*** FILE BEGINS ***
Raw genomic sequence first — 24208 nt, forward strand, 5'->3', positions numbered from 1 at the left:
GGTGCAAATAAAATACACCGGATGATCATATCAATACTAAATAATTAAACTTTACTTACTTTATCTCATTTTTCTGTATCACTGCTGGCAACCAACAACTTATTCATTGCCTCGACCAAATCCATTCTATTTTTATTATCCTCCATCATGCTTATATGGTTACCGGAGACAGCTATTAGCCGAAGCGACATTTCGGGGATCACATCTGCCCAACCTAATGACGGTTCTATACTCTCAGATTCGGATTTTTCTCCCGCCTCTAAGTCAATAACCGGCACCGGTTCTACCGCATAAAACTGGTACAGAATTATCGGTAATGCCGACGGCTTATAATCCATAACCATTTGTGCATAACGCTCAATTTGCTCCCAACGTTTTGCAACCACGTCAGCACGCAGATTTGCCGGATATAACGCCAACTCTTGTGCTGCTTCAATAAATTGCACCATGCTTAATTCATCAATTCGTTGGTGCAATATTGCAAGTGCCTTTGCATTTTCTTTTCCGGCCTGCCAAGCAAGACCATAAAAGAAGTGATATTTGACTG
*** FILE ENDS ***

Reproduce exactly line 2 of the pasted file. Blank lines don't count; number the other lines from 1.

GGTGCAAATAAAATACACCGGATGATCATATCAATACTAAATAATTAAACTTTACTTACTTTATCTCATTTTTCTGTATCACTGCTGGCAACCAACAACTTATTCATTGCCTCGACCAAATCCATTCTATTTTTATTATCCTCCATCATGCTTATATGGTTACCGGAGACAGCTATTAGCCGAAGCGACATTTCGGGGATCACATCTGCCCAACCTAATGACGGTTCTATACTCTCAGATTCGGATTTTTCTCCCGCCTCTAAGTCAATAACCGGCACCGGTTCTACCGCATAAAACTGGTACAGAATTATCGGTAATGCCGACGGCTTATAATCCATAACCATTTGTGCATAACGCTCAATTTGCTCCCAACGTTTTGCAACCACGTCAGCACGCAGATTTGCCGGATATAACGCCAACTCTTGTGCTGCTTCAATAAATTGCACCATGCTTAATTCATCAATTCGTTGGTGCAATATTGCAAGTGCCTTTGCATTTTCTTTTCCGGCCTGCCAAGCAAGACCATAAAAGAAGTGATATTTGACTG